It has always been our intention to publish reviews that are straightforward and unpretentious. We’re not experts; we don’t do intense research of the text, director and actors before we go, we just turn up and then write about what we see. The key question that we always ask ourselves is whether it was time (and money) well spent. With that in mind, let me be candid: this new production of Ayckbourn’s Absent Friends is tediously dull, and it lacks any sustained pace or energy. Pitched against the other shows on offer at the moment, I really can’t recommend that you spendtime (or money) on seeing it.
Ayckbourn’s script is, in my opinion, part of the problem. A tea party is thrown for Colin, whose wife has recently drowned in a tragic accident. Despite being in the worst personal predicament, Colin is positively cheerful whilst the rest of the group of friends are miserable. Diana is struggling to deal with the fact that husband Paul has cheated on her with Evelyn, the wife of John. In a separate plot line, Marge is having problems with her husband Gordon, who is overweight and always ill, and she is jealous of Evelyn, who is attractive and has a young baby. Ayckbourn fans will burn effigies of me for saying this, but it’s all a bit like a 1970s soap opera. It also wasn’t clear to me what genre the play is – is it a comedy, or is it a light-hearted look at how self-involved and thoughtless people are? Hard to tell seeing as it isn’t very funny, and it isn’t really cutting social commentary either.
It wasn’t all bad – there were some good performances, and the ensemble did work well together. Kara Tointon delivers a great performance as the straight talking Evelyn. The character is an interesting one – the play feels like one of those horribly awkward family reunions where everyone is being forced to make nice, and Tointon’s character is the brave one who voices what everyone is thinking, creating some uncomfortable but reasonably amusing moments. Despite the fact that she is basically a thoughtless bitch, I found myself engaging with her the most. Shearsmith is also very good as the well-to-do Colin, but other than that the rest of the individual performances weren’t sparkling, adding to the overall tedious nature of the evening.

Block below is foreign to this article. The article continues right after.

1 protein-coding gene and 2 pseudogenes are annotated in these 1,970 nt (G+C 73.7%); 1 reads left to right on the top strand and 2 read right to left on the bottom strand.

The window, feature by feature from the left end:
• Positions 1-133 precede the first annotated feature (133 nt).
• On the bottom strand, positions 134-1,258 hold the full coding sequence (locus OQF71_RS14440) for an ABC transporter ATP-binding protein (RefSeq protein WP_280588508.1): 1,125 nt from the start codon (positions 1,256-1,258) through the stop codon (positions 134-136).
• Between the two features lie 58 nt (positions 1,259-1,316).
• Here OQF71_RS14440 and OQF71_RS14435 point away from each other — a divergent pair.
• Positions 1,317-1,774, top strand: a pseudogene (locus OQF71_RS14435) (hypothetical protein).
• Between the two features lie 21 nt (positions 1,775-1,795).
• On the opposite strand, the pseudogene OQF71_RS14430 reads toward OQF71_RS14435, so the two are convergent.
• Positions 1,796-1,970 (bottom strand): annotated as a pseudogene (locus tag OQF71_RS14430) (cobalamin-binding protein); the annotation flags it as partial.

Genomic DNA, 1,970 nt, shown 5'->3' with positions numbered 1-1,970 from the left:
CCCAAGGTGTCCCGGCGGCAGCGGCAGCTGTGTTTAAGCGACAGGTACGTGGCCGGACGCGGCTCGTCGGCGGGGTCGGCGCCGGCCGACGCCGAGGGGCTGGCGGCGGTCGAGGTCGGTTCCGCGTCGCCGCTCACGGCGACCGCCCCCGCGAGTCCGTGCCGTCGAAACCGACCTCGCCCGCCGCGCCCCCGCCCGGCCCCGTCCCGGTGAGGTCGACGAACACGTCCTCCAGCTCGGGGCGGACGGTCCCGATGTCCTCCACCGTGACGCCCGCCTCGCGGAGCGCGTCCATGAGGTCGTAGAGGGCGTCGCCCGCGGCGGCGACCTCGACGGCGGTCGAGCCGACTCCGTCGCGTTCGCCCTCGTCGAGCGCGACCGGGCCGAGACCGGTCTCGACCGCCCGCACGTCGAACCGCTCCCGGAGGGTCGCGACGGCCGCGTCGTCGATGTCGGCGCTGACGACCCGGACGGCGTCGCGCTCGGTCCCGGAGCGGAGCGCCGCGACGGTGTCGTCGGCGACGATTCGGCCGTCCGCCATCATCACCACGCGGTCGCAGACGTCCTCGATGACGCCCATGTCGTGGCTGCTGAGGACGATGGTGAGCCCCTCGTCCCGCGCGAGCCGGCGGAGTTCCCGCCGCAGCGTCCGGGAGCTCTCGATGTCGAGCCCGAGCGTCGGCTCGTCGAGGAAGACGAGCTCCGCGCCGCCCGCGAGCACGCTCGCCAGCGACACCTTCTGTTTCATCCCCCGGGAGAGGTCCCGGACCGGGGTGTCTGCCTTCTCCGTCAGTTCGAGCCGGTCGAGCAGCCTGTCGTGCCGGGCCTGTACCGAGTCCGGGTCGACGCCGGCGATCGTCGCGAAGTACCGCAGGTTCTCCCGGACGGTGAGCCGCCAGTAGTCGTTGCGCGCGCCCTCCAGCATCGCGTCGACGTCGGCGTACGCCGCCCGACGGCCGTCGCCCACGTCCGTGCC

There were rare moments which I enjoyed: the sudden flurry of nervous activity preceding the arrival of Colin, the several moments in which Diana (Katherine Parkinson) bursts into overly dramatic tears and storms off, and the amusing conversations between Marge and Gordon (who we never actually meet) on the phone for example. Additionally, I enjoyed Ayckbourn’s truly naturalistic style in which characters all talk over each other at certain times, presumably to highlight the self-involved theme again. The set, designed by Tom Scutt, is also very good, with excellent details that make it feel like a real home. Sadly however, this wasn’t enough to save this production for me, and on several occasions I found myself daydreaming as awkward silences filled the air.
Perhaps this production caught me on a bad day. Or perhaps it was the theatre itself – the Harold Pinter Theatre is not a wonder of theatrical design, and as always I found myself stuck behind a dastardly pillar. However I can’t help but feel that after all the excellent productions I’ve seen recently, this one just doesn’t cut the mustard.
Please feel free to leave your thoughts and comments in the section below!
Absent Friends runs at the Harold Pinter Theatre until 14th April 2012.
Box Office: 0844 871 7622 or book online at